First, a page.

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Gut Microbiome

It goes without saying that gut health is extremely important. The bug world in our guts not only provides us with essential vitamins and minerals, but they also speak directly to our immune system, have their own brain and meddle with our genes. The recent scrutiny into the significance of gut health has revealed a few unpleasant surprises. Yes, the food and drugs we consume affect our gut bacteria, but not always in a predictable way.

The pandemic has got all of us to obsessively carry around a tiny bottle of smelly gels and do everything we can to get away from Covid. We didn’t really hate germs so much before, did we? Pre-pandemic, experts used to insist on letting kids play in the dirt or get a pet when they are born to increase the microbiome diversity in a developing gut. Well, the sad reality of today speaks a different story. Forget about playing in the dirt, we are scared to even let our kids breathe the outside air. Although much has changed in 2 years, the factors that affect our gut bacteria remain to be true to the very day. Whether your sanitiser works well or not, interestingly, the germs inside your digestive tract sure do help build greater immunity to tackle new viruses. Here are some foods and habits that could be killing your soldiers(1).

 


1. Antibiotics

More than food, medication is the biggest threat of them all. Antibiotics are directly linked to lower gut microbe diversity. Popping that dolo every time you have a scare might be counterintuitive. Yes, antibiotics do their job when we are sick but overdosing on them as a preventive treatment is wiping out your good bacteria in the gut. Just one course of antibiotics can negatively affect your gut for up to a year or more (2).


2. Refined Sugar

Can something this sweet kill? Sometimes the devil doesn’t show up with red horns, he enters like everything you have wished for. Refined sugar can be detrimental to your gut health. It has the worst side effects than fat, deep-fried cheese fries are probably more healthier than sugar. A diet with less fibre and high refined sugar contains bad bacteria and they can impair your memory and learning abilities by harming your gut bacteria.


3. Birth Control Pills

Your sexual liberty should not come at the price of your health. Birth control pills deplete your nutrition and cause havoc in your gut. It creates a perfect environment for bad bacteria to grow and slaughters your gut integrity. It is shown to cause inflammation in the digestive tract and an increased risk of leaky gut (3).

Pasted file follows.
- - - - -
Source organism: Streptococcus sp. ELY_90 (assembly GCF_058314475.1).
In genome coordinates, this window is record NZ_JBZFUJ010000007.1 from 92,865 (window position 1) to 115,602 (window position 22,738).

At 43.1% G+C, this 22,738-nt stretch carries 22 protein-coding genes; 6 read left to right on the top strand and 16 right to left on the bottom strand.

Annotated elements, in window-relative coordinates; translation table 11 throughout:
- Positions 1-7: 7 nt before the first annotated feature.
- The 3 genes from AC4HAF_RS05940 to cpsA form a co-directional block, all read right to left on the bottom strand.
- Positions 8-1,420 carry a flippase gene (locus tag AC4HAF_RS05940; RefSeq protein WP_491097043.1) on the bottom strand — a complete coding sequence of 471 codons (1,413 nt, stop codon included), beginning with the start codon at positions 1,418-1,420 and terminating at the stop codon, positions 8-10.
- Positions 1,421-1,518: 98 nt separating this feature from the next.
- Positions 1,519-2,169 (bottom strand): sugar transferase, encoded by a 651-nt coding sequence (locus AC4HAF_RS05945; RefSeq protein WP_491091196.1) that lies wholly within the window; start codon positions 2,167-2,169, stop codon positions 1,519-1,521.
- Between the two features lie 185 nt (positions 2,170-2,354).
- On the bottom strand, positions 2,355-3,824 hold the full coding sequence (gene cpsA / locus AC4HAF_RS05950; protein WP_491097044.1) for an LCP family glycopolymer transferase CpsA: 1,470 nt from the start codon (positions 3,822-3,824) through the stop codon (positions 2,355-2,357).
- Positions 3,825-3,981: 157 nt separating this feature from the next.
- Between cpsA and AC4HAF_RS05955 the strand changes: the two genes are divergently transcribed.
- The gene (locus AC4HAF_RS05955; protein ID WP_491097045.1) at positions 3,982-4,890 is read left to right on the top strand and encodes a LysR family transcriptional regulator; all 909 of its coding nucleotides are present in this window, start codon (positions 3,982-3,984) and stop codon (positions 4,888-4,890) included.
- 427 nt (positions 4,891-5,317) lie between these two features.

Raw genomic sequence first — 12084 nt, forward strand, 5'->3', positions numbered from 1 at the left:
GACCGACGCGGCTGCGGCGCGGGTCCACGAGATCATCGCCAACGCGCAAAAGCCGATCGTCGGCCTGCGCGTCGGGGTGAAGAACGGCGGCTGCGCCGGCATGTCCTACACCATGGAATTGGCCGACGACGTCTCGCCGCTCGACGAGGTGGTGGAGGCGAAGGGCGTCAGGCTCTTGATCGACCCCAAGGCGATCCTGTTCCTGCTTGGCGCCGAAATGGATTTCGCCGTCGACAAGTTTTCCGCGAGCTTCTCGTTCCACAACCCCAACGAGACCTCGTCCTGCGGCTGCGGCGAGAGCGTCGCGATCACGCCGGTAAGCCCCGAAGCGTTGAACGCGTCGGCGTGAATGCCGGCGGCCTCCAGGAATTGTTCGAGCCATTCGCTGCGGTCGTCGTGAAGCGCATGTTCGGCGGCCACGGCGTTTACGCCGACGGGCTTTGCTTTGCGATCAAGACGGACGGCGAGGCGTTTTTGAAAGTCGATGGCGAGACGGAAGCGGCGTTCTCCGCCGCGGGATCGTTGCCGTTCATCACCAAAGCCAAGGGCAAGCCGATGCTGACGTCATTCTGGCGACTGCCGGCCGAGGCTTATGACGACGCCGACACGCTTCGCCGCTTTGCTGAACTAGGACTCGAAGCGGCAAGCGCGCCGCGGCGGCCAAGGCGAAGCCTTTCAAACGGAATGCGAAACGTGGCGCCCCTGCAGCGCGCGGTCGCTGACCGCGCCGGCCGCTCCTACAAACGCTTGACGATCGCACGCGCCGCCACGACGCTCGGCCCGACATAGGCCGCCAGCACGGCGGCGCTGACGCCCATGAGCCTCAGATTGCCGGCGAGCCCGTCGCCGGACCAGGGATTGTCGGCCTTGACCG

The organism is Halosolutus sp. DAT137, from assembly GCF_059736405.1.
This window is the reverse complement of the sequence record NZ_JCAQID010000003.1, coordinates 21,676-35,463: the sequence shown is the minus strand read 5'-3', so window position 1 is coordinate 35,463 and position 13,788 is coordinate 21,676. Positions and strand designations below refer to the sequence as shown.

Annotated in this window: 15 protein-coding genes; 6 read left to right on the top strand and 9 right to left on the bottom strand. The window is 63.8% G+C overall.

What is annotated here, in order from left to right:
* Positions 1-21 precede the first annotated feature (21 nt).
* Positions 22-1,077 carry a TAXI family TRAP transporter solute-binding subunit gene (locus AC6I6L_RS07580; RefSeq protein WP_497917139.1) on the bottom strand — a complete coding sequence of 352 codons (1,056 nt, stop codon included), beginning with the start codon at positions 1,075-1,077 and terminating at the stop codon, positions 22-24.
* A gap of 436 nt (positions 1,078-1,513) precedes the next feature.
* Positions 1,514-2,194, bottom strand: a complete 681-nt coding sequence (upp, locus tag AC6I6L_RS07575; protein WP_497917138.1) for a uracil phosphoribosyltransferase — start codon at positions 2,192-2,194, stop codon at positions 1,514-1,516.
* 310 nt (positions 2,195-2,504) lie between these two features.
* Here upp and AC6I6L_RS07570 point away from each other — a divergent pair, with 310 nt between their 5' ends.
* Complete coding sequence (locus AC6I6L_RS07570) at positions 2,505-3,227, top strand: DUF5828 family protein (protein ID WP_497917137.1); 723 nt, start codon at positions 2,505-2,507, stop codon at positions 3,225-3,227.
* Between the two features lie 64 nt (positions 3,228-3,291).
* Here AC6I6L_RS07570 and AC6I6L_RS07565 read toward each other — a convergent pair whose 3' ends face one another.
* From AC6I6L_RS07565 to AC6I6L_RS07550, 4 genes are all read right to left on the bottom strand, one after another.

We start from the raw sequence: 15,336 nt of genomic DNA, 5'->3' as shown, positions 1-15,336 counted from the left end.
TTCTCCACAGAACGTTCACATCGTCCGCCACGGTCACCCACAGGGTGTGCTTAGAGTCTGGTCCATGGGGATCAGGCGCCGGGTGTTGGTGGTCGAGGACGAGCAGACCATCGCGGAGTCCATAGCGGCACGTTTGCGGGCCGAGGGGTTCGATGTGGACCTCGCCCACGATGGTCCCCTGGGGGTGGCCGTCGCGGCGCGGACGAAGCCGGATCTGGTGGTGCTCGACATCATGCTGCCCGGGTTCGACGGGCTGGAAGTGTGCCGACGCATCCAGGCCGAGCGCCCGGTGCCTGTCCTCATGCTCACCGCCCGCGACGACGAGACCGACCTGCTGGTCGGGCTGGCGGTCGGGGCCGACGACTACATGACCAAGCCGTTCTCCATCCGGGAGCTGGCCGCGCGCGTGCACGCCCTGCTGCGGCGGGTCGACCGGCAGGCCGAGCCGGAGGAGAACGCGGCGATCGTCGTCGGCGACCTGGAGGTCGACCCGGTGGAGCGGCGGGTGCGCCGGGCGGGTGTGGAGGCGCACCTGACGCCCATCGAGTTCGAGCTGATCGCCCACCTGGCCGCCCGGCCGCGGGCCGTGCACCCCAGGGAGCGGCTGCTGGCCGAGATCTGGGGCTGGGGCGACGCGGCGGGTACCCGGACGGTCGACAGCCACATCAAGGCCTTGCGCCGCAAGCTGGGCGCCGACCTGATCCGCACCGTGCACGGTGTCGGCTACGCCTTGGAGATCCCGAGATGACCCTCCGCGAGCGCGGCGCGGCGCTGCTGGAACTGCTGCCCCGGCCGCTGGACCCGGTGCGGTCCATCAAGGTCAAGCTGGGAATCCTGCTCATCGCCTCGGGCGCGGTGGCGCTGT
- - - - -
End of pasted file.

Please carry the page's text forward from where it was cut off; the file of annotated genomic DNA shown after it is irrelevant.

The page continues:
4. Lack of Stress

Ah! Stress - the age-old enemy irrespective of age. When we are kids - it’s the exam stress, the assignments and societal stress as a teenager, work pressure and relationships as an adult. The economy, petrol prices, rent, personal health problems, nosy relatives, issues with loved ones - just about everything causes stress (only if you let it). It’s not surprising we feel the butterflies in our stomach when we are anxious. You might literally be working yourself sick by poor management of stress. When you are in that “fight-or-flight mode” your body doesn’t bother about digestion anymore. Stress can cause bloating and affect your digestion process. It also increases the growth of harmful bacteria like clostridium.


5. Frequent Snacking

Do you think the Neanderthals ate breakfast? Eating breakfast was actually frowned upon by the Romans. Modern lifestyle changes brought along this vogue of eating 6 meals a day. Eating triggers our immune system to produce a transient inflammatory response. This is a normal response but for people eating round the clock, your body is constantly in the inflammatory stage.


6. Sleep

Adequate sleep could be a simple solution for your stubborn gut. Not getting enough sleep can make you frustrated, gassy and bloated. Sleep deprivation can interfere with your hormones and genes and your gut health is compromised because of it. Is stalking your ex late at night really worth having inflammation the next morning?


7. Smoking and Drinking

Smoking and drinking cause harm to almost every organ in your body, so no doubt that it affects your gut. Smokers and alcoholics are twice as likely to develop digestive problems as those who don’t. Except for red wine, it has positive effects on your gut health because of its polyphenol content.


Keep the tiny bugs in your gut happy with a good diet and lifestyle. Taking probiotics and other gut-healing foods are more important than ever to face the challenges of our everyday lives.

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